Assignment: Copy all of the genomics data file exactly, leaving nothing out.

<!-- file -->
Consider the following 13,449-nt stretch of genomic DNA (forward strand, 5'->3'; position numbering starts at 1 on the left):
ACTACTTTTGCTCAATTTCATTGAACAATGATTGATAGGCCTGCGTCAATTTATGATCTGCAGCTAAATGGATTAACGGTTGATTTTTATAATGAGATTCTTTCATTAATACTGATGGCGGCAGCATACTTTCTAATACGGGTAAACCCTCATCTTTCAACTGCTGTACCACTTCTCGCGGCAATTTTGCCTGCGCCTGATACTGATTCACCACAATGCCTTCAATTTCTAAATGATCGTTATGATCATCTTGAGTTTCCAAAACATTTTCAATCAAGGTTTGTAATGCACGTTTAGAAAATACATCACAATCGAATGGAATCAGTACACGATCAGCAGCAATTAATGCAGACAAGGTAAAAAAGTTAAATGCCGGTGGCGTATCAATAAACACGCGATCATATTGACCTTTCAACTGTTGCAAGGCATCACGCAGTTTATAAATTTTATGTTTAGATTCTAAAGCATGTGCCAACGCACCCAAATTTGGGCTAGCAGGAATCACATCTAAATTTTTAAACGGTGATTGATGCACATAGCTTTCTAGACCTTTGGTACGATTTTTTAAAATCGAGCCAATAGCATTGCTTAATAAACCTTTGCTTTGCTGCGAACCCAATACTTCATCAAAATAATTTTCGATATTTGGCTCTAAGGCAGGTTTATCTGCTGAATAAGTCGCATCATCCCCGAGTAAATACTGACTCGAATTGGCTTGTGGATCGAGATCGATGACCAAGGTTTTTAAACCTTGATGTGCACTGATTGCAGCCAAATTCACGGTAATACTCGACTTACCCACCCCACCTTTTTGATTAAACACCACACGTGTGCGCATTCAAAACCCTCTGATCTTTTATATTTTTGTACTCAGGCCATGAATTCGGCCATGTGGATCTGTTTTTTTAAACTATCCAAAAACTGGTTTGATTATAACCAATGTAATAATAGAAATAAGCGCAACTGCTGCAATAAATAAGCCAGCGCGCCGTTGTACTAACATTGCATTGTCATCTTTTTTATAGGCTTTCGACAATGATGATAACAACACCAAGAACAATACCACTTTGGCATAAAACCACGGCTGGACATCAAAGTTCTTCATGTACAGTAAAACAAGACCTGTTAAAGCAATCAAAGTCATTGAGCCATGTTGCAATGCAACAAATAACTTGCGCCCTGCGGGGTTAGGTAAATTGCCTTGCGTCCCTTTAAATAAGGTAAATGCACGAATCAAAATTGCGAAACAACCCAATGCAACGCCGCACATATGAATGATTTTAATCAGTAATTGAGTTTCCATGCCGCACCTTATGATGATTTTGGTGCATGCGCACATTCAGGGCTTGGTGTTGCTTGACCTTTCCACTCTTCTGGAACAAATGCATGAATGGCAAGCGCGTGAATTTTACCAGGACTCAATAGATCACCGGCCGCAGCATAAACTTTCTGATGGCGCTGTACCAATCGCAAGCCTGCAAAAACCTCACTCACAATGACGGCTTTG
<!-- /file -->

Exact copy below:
Consider the following 13,449-nt stretch of genomic DNA (forward strand, 5'->3'; position numbering starts at 1 on the left):
ACTACTTTTGCTCAATTTCATTGAACAATGATTGATAGGCCTGCGTCAATTTATGATCTGCAGCTAAATGGATTAACGGTTGATTTTTATAATGAGATTCTTTCATTAATACTGATGGCGGCAGCATACTTTCTAATACGGGTAAACCCTCATCTTTCAACTGCTGTACCACTTCTCGCGGCAATTTTGCCTGCGCCTGATACTGATTCACCACAATGCCTTCAATTTCTAAATGATCGTTATGATCATCTTGAGTTTCCAAAACATTTTCAATCAAGGTTTGTAATGCACGTTTAGAAAATACATCACAATCGAATGGAATCAGTACACGATCAGCAGCAATTAATGCAGACAAGGTAAAAAAGTTAAATGCCGGTGGCGTATCAATAAACACGCGATCATATTGACCTTTCAACTGTTGCAAGGCATCACGCAGTTTATAAATTTTATGTTTAGATTCTAAAGCATGTGCCAACGCACCCAAATTTGGGCTAGCAGGAATCACATCTAAATTTTTAAACGGTGATTGATGCACATAGCTTTCTAGACCTTTGGTACGATTTTTTAAAATCGAGCCAATAGCATTGCTTAATAAACCTTTGCTTTGCTGCGAACCCAATACTTCATCAAAATAATTTTCGATATTTGGCTCTAAGGCAGGTTTATCTGCTGAATAAGTCGCATCATCCCCGAGTAAATACTGACTCGAATTGGCTTGTGGATCGAGATCGATGACCAAGGTTTTTAAACCTTGATGTGCACTGATTGCAGCCAAATTCACGGTAATACTCGACTTACCCACCCCACCTTTTTGATTAAACACCACACGTGTGCGCATTCAAAACCCTCTGATCTTTTATATTTTTGTACTCAGGCCATGAATTCGGCCATGTGGATCTGTTTTTTTAAACTATCCAAAAACTGGTTTGATTATAACCAATGTAATAATAGAAATAAGCGCAACTGCTGCAATAAATAAGCCAGCGCGCCGTTGTACTAACATTGCATTGTCATCTTTTTTATAGGCTTTCGACAATGATGATAACAACACCAAGAACAATACCACTTTGGCATAAAACCACGGCTGGACATCAAAGTTCTTCATGTACAGTAAAACAAGACCTGTTAAAGCAATCAAAGTCATTGAGCCATGTTGCAATGCAACAAATAACTTGCGCCCTGCGGGGTTAGGTAAATTGCCTTGCGTCCCTTTAAATAAGGTAAATGCACGAATCAAAATTGCGAAACAACCCAATGCAACGCCGCACATATGAATGATTTTAATCAGTAATTGAGTTTCCATGCCGCACCTTATGATGATTTTGGTGCATGCGCACATTCAGGGCTTGGTGTTGCTTGACCTTTCCACTCTTCTGGAACAAATGCATGAATGGCAAGCGCGTGAATTTTACCAGGACTCAATAGATCACCGGCCGCAGCATAAACTTTCTGATGGCGCTGTACCAATCGCAAGCCTGCAAAAACCTCACTCACAATGACGGCTTTG